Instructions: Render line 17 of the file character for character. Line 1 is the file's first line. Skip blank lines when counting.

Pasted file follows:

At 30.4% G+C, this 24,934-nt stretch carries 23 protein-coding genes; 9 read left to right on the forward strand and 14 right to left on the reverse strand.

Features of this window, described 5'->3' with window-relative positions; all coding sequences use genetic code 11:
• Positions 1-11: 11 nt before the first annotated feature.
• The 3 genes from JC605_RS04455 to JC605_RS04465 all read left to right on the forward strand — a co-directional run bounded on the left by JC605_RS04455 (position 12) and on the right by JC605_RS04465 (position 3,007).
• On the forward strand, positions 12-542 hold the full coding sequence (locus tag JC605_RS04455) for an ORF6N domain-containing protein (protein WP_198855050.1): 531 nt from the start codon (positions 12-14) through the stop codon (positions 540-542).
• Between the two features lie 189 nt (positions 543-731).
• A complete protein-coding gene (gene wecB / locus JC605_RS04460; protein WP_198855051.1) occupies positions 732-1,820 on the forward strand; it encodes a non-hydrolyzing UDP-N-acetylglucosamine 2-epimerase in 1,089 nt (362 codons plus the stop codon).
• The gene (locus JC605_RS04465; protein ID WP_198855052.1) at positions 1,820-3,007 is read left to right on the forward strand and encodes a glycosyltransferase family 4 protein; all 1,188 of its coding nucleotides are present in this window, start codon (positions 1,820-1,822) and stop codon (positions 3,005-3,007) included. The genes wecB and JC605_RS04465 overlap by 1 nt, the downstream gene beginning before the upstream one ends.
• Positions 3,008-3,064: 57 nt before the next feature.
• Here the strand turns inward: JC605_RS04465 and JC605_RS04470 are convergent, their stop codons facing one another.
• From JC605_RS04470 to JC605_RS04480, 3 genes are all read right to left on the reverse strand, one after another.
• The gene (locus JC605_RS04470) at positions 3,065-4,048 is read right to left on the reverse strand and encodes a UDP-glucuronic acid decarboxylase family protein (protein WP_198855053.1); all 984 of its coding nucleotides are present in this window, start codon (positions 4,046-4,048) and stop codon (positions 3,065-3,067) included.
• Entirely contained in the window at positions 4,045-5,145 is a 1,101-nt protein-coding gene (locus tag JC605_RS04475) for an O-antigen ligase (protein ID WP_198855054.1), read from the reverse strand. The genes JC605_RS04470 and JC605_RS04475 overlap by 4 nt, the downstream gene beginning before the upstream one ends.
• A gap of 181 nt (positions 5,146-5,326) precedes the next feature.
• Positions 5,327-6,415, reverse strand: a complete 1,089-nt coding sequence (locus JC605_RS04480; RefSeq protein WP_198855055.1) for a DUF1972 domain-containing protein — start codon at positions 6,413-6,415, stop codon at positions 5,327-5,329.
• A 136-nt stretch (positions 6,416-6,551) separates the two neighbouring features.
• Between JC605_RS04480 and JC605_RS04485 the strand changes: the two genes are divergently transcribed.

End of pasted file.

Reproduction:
• Between JC605_RS04480 and JC605_RS04485 the strand changes: the two genes are divergently transcribed.